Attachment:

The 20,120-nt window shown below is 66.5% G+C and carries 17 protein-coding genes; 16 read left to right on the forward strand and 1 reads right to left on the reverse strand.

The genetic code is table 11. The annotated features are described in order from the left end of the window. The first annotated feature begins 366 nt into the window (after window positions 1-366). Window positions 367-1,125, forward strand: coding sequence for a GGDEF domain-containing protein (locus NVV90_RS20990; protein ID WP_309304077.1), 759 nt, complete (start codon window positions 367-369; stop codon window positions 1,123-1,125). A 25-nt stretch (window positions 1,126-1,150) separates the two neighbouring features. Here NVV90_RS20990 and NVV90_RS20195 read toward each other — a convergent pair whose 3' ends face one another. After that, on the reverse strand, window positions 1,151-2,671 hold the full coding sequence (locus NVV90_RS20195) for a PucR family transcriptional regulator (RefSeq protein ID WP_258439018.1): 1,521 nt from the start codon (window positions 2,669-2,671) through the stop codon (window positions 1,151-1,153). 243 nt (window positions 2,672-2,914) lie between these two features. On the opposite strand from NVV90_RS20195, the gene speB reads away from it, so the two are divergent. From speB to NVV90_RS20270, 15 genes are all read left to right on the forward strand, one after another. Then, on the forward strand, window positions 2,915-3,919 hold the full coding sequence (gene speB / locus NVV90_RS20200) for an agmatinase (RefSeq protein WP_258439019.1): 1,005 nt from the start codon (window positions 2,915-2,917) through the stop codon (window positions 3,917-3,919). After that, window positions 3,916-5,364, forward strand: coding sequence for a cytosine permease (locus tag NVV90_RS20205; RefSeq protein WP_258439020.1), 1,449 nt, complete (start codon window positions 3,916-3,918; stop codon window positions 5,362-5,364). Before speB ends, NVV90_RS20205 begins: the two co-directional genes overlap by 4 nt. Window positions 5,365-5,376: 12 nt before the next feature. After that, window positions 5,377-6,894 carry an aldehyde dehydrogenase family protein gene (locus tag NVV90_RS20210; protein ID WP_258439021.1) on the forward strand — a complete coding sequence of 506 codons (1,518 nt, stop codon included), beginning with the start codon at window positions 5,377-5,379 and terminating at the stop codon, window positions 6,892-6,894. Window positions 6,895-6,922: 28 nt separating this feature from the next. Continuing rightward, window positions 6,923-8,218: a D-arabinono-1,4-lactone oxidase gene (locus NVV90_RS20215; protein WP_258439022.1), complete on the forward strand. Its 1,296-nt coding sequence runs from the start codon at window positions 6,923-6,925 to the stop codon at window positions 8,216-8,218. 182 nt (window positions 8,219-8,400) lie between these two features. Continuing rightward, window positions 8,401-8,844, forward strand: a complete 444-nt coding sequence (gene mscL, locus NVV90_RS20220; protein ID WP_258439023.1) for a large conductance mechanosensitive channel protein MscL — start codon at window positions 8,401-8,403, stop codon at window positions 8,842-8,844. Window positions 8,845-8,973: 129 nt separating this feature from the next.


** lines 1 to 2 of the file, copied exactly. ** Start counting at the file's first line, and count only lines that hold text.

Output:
The 20,120-nt window shown below is 66.5% G+C and carries 17 protein-coding genes; 16 read left to right on the forward strand and 1 reads right to left on the reverse strand.

The genetic code is table 11. The annotated features are described in order from the left end of the window. The first annotated feature begins 366 nt into the window (after window positions 1-366). Window positions 367-1,125, forward strand: coding sequence for a GGDEF domain-containing protein (locus NVV90_RS20990; protein ID WP_309304077.1), 759 nt, complete (start codon window positions 367-369; stop codon window positions 1,123-1,125). A 25-nt stretch (window positions 1,126-1,150) separates the two neighbouring features. Here NVV90_RS20990 and NVV90_RS20195 read toward each other — a convergent pair whose 3' ends face one another. After that, on the reverse strand, window positions 1,151-2,671 hold the full coding sequence (locus NVV90_RS20195) for a PucR family transcriptional regulator (RefSeq protein ID WP_258439018.1): 1,521 nt from the start codon (window positions 2,669-2,671) through the stop codon (window positions 1,151-1,153). 243 nt (window positions 2,672-2,914) lie between these two features. On the opposite strand from NVV90_RS20195, the gene speB reads away from it, so the two are divergent. From speB to NVV90_RS20270, 15 genes are all read left to right on the forward strand, one after another. Then, on the forward strand, window positions 2,915-3,919 hold the full coding sequence (gene speB / locus NVV90_RS20200) for an agmatinase (RefSeq protein WP_258439019.1): 1,005 nt from the start codon (window positions 2,915-2,917) through the stop codon (window positions 3,917-3,919). After that, window positions 3,916-5,364, forward strand: coding sequence for a cytosine permease (locus tag NVV90_RS20205; RefSeq protein WP_258439020.1), 1,449 nt, complete (start codon window positions 3,916-3,918; stop codon window positions 5,362-5,364). Before speB ends, NVV90_RS20205 begins: the two co-directional genes overlap by 4 nt. Window positions 5,365-5,376: 12 nt before the next feature. After that, window positions 5,377-6,894 carry an aldehyde dehydrogenase family protein gene (locus tag NVV90_RS20210; protein ID WP_258439021.1) on the forward strand — a complete coding sequence of 506 codons (1,518 nt, stop codon included), beginning with the start codon at window positions 5,377-5,379 and terminating at the stop codon, window positions 6,892-6,894. Window positions 6,895-6,922: 28 nt separating this feature from the next. Continuing rightward, window positions 6,923-8,218: a D-arabinono-1,4-lactone oxidase gene (locus NVV90_RS20215; protein WP_258439022.1), complete on the forward strand. Its 1,296-nt coding sequence runs from the start codon at window positions 6,923-6,925 to the stop codon at window positions 8,216-8,218. 182 nt (window positions 8,219-8,400) lie between these two features. Continuing rightward, window positions 8,401-8,844, forward strand: a complete 444-nt coding sequence (gene mscL, locus NVV90_RS20220; protein ID WP_258439023.1) for a large conductance mechanosensitive channel protein MscL — start codon at window positions 8,401-8,403, stop codon at window positions 8,842-8,844. Window positions 8,845-8,973: 129 nt separating this feature from the next.